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Enrofloxacin for Veterinary Use
by Barbara Forney, VMD
Enrofloxacin is a broad-spectrum bactericidal antibiotic. Although the mechanism of action is not well understood, Enrofloxacin is effective against a broad spectrum of gram- positive and gram-negative bacteria including most species of the following: Pseudomonas aeruginosa, Klebsiella, E.coli., Enterobacter, Campylobacter, Shigella, Salmonella, Aeromonas, Haemophillus, Proteus, Yersinia, Serratia, Vibrio, Brucella, Chlamydia, Staphylocci
(including some methicillin
resistant strains), Mycoplasma and Mycobacterium
It is not effective against anaerobic bacteria and may be variably effective against Streptococcus
infections. Enrofloxacin has a similar spectrum of activity as ciprofloxacin but enrofloxacin has been shown to have better bioavailability. With the exception of cerebral spinal fluid, enrofloxacin attains therapeutic levels in most tissues of the body. This makes it a very attractive antibiotic choice for difficult to treat infections, particularly those that need long-term antibiotics. Some examples might be osteomyelitis, sinus infections, otitis, difficult soft tissue infections, peritonitis, and pleuritis or pneumonia.
Enrofloxacin is eliminated by both renal and hepatic metabolism. Animals with impaired kidney or liver function may need extra monitoring and dose adjustments to prevent excess drug accumulation.
Dogs and Cats
Enrofloxacin is approved for use in dogs and cats. In dogs it may be given orally, intramuscularly or intravenously. It is approved only for oral use in cats although there is published information regarding intramuscular use. One of the positive features of enrofloxacin is that it is absorbed well orally and in many cases may be given once per day.
Fluroquinolones including enrofloxacin have been shown to cause articular cartilage abnormalities when the drug is given at high dose-levels. The age and breed of the patient should be considered when using enrofloxacin. Large and giant breeds may be more at risk because of a longer period of growth. Enrofloxacin has been shown to be safe in pregnant dogs and lactating dogs, however because of the problems with articular cartilage it should be avoided unless the benefits clearly outweigh the risk to the puppies. This work has not been repeated in cats.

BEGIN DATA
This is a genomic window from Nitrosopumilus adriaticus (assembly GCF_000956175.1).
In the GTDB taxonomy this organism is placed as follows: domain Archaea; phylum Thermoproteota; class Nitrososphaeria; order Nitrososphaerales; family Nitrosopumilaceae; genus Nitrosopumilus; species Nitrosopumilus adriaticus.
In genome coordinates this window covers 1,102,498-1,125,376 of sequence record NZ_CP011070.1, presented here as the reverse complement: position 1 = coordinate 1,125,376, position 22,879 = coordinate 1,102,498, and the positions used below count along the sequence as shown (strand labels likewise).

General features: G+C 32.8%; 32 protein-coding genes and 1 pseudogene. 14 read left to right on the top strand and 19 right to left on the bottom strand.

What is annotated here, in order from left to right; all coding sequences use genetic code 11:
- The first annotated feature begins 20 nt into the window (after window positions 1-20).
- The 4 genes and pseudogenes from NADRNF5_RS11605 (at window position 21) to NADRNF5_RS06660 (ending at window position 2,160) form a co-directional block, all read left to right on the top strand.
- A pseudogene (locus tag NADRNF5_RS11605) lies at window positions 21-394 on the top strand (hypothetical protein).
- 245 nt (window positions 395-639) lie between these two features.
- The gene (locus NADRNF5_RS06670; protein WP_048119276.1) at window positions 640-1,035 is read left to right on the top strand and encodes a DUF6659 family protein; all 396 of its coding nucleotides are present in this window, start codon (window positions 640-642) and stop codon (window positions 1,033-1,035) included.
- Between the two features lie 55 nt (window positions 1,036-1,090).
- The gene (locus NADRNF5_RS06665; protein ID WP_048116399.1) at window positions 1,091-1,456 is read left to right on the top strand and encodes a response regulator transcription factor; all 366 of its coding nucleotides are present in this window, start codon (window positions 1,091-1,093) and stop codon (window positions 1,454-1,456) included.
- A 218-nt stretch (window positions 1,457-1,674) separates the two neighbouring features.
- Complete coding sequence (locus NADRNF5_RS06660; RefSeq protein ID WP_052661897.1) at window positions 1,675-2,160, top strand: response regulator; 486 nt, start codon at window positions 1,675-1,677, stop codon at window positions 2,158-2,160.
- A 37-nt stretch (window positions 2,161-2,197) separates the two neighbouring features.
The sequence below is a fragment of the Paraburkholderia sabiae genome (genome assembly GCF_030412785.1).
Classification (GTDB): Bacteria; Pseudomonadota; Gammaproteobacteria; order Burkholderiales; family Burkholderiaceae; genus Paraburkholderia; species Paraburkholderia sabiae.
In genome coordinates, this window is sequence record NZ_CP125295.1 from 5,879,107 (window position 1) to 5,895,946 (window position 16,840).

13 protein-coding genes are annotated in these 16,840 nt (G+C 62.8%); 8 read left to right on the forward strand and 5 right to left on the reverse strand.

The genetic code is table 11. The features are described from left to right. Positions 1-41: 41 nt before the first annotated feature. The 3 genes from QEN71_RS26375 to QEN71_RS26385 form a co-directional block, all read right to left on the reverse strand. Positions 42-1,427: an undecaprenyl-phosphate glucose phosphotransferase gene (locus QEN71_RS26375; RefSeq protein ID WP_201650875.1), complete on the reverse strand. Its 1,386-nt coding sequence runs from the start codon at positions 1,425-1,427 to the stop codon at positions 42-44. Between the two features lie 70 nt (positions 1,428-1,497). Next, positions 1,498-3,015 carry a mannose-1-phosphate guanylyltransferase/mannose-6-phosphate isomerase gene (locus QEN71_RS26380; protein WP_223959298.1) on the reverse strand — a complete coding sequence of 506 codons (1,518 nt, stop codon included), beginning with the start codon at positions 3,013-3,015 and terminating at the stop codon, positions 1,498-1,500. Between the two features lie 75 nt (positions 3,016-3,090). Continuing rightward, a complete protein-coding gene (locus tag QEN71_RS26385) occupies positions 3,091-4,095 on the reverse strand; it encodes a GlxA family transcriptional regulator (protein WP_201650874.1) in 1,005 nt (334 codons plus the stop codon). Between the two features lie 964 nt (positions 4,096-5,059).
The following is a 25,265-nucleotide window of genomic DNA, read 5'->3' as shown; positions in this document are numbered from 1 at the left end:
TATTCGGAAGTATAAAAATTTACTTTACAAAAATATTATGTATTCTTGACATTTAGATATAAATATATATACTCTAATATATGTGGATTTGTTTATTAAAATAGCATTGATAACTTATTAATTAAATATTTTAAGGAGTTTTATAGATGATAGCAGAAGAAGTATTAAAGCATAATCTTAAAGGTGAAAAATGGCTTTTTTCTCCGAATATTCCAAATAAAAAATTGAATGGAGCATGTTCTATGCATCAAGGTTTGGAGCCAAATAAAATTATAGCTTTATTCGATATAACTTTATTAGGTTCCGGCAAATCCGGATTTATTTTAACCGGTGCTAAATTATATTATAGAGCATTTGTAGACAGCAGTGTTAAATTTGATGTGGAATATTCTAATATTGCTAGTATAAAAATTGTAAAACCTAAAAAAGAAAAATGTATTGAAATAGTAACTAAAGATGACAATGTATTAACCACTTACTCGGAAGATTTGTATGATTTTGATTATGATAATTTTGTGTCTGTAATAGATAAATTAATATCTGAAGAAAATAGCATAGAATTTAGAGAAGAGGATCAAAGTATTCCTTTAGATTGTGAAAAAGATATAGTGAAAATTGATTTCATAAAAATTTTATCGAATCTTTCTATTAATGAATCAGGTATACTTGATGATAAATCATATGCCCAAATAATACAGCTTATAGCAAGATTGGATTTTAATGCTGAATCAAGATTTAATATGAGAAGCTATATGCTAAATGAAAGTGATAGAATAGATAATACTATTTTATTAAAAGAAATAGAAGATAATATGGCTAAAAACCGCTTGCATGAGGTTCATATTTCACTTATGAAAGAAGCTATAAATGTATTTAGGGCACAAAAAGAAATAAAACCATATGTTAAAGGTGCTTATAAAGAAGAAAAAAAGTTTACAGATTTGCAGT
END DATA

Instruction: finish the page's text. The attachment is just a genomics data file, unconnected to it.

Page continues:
Enrofloxacin is well-absorbed orally and intravenously. It generally is not used intramuscularly because it is too irritating. Although studies have not been done in the horse, there is the risk of developmental cartilage abnormalities with the fluorquinolone antibiotics. Since horses are expected to be athletes, the use of enrofloxacin in the young horse should be weighed carefully against the potential risk of cartilage abnormality.
- Enrofloxacin and the other fluroquinolone antibiotics can cause developmental cartilage abnormalities. As a consequence most veterinarians try to avoid these drugs in young animals.
GI side-effects including vomiting, diarrhea and elevated liver enzymes; Rare CNS signs including ataxia, seizures, depression and anxiety.
GI side effects include vomiting, diarrhea, anorexia, elevated liver enzymes. CNS signs include ataxia, seizures, depression, vocalization and aggression. Rare ocular toxicity may occur.
When injectable enrofloxacin is given orally, it can cause mucous membrane irritation, redness, slobbering and swelling.
- Animals with severe kidney or liver problems may need a reduced dose of enrofloxacin. Hydration should be monitored and fluid therapy used in animals at risk for dehydration.
- Enrofloxacin should be used with caution or avoided in animals at risk for seizures. This drug is not used in humans due to central nervous system stimulation.
- Enrofloxacin should not be used for regional antibiotic perfusion because it is too irritating and will cause vasculitis.
About the Author
Dr. Barbara Forney is a veterinary practitioner in Chester County, Pennsylvania. She has a master's degree in animal science from the University of Delaware and graduated from the University of Pennsylvania School of Veterinary Medicine in 1982.
She began to develop her interest in client education and medical writing in 1997. Recent publications include portions of The Pill Book Guide to Medication for Your Dog and Cat, and most recently Understanding Equine Medications published by the Bloodhorse.
Dr. Forney is an FEI veterinarian and an active member of the AAEP, AVMA, and AMWA.
You can purchase books by Dr. Forney at
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